I’ve been sick for the past few days. Needless to say, I haven’t been sticking to my commitments. I actually fell into quite a funk…this letter to my friend embodies how I’ve been feeling. Ironically (or maybe more obvious than ironic), writing it all out made me feel better, and I think I’m even feeling enough energy to tackle a project.
How go your travels? Are you feeling revived and finding your true nature?
I think I’m in a funk. To be fair, I’ve been sick since Saturday, and I suppose lying in bed for four days would dampen anyone’s mood. Would you think I was crazy if I said I think I willed it?
This happens to me pretty often – I’m really excited for an upcoming weekend. I have no plans or obligations, so I tell myself I can finally spend the weekend tackling my creative endeavors. Writing, painting, and just making stuff. Then something sets me off. It could be something as innocuous as knocking over a glass of water or as self imposed as thinking about my student loans. But this is just a hiccup, I can still do all the things I want. Until…I start feeling physically sick.
This time, it’s been a mysterious stomach ache that’s lasted four days. I’m in physical pain, so I can’t do anything besides plant myself in front of a screen and zone out. The physicality of the matter gives me a legitimate excuse to put off all the things I was so excited about just a few hours ago. That self destructive side of me sees an opening and jumps at the chance, slowly taking my mind from tired to dispirited to outright dejected. I wouldn’t be so suspicious if this wasn’t a pernicious habit of mine. One I can now discern as an incarnation of some deeper, more troubling fear.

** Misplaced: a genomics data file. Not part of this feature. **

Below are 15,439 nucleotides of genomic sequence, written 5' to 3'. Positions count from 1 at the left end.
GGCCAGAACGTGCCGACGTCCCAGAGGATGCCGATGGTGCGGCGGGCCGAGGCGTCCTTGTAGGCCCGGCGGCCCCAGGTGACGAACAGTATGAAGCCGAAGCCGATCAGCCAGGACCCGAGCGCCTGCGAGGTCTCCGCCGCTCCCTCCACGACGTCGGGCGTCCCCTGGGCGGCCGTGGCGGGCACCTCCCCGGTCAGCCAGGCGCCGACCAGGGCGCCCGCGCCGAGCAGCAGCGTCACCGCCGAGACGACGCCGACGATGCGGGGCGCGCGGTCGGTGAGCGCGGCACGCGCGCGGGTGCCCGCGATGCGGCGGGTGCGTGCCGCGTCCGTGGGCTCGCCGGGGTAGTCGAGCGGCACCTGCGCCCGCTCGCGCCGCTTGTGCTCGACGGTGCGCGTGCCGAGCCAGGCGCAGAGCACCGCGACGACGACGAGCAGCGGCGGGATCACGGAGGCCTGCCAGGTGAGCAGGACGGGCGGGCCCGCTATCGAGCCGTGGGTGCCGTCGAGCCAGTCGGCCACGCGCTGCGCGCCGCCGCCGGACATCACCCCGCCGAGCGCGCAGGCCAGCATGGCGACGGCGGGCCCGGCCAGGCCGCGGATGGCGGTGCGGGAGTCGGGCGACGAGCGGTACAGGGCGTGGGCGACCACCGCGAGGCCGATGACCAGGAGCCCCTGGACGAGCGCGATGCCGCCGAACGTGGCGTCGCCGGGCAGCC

Am I that afraid of failing that I have to put myself into a psychosomatic illness to avoid just trying? What am I even striving for that I’m afraid of falling short from? I just want to make stuff. I tell myself it’s just for fun, but I know a few layers down, there is this part of me that wants success. Craves it. Needs it to be feel validated.
I’ve been reading this book, The Great Work of Your Life (I highly recommend it), and I’m on Part IV: The Third Pillar: “Let Go of the Fruits.” The book is based off The Bhagavad Gita (another must read – and I think it’s free to download on your phone), and I’m now on the third and most important lesson regarding Dharma: letting go of the fruits of our actions.
“You have the right to work, but never to the fruit of your work.”
This is the concept of nonattachment, perhaps the single greatest key in unlocking happiness here on earth. I’m sure you’ve heard or read that desire is the root of all suffering. “Clinging (or grasping) of any kind disturbs the mind. And this disturbed mind, then, is not really fully present to the task at hand. It is forever leaning forward into the next moment – grabbing. And, not being present for the moment, it cannot fully devote its powers to the job at hand. We find ourselves, at this point, right back to our old friend, doubt. Grasping, it turns out, is just another form of doubt.”
Good old doubt. Am I good enough? Is what I’m doing right? Is it getting the recognition it deserves? Wait…why does it deserve any recognition? Says who? I suppose it’s my need to find my sense of self worth in that work that says so. But how do I free myself from caring about the fruits of my labor? Especially when it comes to work, isn’t it the fruits of my labor that will get me that paycheck, that promotion, that livelihood? Given the way our society is set up, if we want to sustain ourselves doing what we love, we need some level of success. So is it realistic to expect that we could ever detach ourselves from the results?